The boarders at the various hotels at Long Branch, in conjunction with some of the patriotic citizens of New York, gave a ball at the Mansion House, on Thursday evening, in honor of Mrs. President Lincoln. The occasion was a most gratifying one to all concerned. During the afternoon an exhibition of the coast life-saving apparatus was given for the gratification of the distinguished guest, under the supervision of Ex-Governor Newell, the superintendent of the stations in that district. A large number witnessed the experiments.


There are pretty strong indications that Georgia is about to secede from the Southern Confederacy. Governor Brown has recalled all the troops of that State from Virginia, and in a recent proclamation he says there is a disposition on the part of the new Government to ignore State rights, and he feared that at the end of the present war the great battle of State sovereignty would have to be fought over again.


The Richmond Enquirer says that the Treasury Department is already in receipt of voluminous returns from almost every port of the South, pledging cotton, rice, tobacco, grain, and money ; and the aggregate of these subscriptions can not now fall short of from twenty to thirty millions of dollars, and will doubtless be swelled to fifty or over one hundred millions when all the lists are brought in, and the canvass is fully completed.


The Charleston papers advertise shares for sale in the privateer schooner Beauregard. There is an abundance of privateer material yet in the Southern ports. In Charleston alone there are the steamships Nashville, 1230 tons; the Isabel, 1115 tons; and the Catawba, 407 tons; ships Mackinaw, 1094 tons ; and John Ravenel, 700 tons ; bark Etiwan, 325 tons; and brigs Emma Eger, 196 tons ; and Louise, 175 tons.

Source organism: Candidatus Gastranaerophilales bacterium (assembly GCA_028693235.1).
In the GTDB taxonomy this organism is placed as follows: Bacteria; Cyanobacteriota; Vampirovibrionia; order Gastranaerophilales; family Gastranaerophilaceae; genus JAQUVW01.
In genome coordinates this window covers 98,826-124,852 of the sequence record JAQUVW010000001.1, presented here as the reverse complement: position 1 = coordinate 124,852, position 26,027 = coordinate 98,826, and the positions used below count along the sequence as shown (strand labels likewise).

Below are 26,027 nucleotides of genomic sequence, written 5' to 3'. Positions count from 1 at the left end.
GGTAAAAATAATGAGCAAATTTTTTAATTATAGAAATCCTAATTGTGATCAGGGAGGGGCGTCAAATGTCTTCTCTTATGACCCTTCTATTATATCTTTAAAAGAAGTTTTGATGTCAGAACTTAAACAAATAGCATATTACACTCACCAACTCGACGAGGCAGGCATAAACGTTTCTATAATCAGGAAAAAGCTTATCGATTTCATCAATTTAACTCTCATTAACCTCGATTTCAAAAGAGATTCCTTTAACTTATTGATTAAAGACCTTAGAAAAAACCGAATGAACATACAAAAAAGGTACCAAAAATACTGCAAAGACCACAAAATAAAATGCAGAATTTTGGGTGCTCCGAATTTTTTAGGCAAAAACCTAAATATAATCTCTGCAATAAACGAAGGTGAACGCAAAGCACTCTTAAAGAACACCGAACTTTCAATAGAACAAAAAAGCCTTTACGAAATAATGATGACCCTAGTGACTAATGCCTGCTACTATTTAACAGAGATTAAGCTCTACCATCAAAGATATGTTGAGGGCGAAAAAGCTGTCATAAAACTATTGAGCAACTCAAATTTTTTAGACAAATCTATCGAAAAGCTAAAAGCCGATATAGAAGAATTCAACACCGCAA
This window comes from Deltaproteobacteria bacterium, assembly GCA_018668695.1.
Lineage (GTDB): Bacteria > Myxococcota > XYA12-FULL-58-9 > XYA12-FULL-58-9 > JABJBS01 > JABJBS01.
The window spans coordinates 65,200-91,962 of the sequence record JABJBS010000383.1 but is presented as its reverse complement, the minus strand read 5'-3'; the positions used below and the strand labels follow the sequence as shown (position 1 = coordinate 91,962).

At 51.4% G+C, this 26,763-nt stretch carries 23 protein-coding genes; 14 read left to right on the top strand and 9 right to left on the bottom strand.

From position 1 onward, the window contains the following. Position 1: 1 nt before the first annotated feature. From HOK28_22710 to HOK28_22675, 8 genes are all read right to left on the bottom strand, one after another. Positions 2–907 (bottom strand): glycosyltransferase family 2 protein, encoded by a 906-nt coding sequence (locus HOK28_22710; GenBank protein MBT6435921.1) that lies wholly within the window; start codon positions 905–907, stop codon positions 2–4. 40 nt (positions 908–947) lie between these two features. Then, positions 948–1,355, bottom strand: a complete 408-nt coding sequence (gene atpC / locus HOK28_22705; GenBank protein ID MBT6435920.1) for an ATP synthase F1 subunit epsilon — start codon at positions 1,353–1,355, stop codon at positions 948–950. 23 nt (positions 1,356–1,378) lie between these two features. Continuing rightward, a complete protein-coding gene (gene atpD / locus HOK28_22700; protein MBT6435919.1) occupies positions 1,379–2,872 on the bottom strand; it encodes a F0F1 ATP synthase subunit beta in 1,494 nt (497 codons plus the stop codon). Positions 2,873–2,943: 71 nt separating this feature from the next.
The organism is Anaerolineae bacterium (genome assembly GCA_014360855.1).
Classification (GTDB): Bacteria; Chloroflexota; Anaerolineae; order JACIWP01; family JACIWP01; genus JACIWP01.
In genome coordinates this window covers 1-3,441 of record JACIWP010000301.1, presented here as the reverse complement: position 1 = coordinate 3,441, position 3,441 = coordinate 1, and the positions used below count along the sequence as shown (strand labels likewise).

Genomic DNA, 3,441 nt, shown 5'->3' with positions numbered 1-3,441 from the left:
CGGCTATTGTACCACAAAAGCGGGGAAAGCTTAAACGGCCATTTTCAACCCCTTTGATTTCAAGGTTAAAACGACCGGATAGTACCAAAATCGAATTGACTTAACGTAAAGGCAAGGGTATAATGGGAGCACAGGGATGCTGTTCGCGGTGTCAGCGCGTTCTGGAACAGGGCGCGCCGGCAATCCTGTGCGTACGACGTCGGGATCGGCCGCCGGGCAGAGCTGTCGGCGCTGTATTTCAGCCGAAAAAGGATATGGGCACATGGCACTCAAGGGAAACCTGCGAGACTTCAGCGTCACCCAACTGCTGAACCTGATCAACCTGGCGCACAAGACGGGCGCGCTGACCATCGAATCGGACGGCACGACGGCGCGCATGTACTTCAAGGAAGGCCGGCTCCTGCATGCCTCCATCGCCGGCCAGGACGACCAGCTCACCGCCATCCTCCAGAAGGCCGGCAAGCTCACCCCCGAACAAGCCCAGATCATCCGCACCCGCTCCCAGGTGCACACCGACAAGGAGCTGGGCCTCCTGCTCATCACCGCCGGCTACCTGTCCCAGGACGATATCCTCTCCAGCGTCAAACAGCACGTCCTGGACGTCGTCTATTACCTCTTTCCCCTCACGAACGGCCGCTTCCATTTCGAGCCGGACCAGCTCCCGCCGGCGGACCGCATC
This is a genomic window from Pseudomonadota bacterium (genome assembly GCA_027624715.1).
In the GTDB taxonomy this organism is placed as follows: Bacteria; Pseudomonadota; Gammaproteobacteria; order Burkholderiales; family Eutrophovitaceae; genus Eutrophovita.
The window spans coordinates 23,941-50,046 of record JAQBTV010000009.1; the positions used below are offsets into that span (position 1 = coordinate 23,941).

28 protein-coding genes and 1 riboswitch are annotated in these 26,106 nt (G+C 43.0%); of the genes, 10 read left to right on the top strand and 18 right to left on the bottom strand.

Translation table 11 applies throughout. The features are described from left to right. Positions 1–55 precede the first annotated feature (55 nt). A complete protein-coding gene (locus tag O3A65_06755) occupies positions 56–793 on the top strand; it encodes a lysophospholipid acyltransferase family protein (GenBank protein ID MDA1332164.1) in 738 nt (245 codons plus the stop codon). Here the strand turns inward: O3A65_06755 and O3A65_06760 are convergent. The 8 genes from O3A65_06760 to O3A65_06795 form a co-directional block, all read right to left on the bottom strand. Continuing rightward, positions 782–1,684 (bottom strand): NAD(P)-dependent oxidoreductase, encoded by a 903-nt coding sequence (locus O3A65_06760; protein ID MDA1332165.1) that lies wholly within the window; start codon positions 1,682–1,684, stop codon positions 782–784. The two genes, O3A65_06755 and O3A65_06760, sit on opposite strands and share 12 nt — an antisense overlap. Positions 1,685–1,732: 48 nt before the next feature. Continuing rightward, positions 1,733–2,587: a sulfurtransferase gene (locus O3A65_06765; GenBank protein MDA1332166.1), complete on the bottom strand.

The New Orleans battering-ram, which is to destroy the blockading squadron at the mouth of the Mississippi, and all the rest of creation if necessary, was launched on the 14th ult. The "thing" draws twelve feet of water.


Senator Wilson, of Massachusetts, has been tendered, and has accepted, a position on the staff of General McClellan. He has been induced the more readily to accept from the advantages such a position will give him as Chairman of the Senate Committee on Military Affairs.

A lady Richmond correspondent of the Mobile News says that that city is very gay at present. The writer, talking of Mrs. Jefferson Davis, says: " While here, Mrs. Davis received company every evening in her own parlor, and, as it was etiquette, we did ourselves the honor of paying our respects. I found her most affable, and an exceedingly intelligent and sprightly talker ; and, with her finished usage du monde, she is peculiarly fitted to do honor to our Executive mansion."

Mrs. Sue A. Carter Foster, of Murfreesboro, North Carolina, the wife of Charles Henry Foster, has applied for a divorce, on the ground that her husband is an abolitionist.

Ex-Minister Faulkner, in his confinement at Washington, has time to think seriously of the Southern Rebellion, and he appears to speak candidly now and then. The other day, remarking on Governor Brown's (Georgia) protest against the military despotism of Jeff Davis, he said that it embodied words which came from many quarters, and that the iron rule can not but produce the results which Brown foreshadows.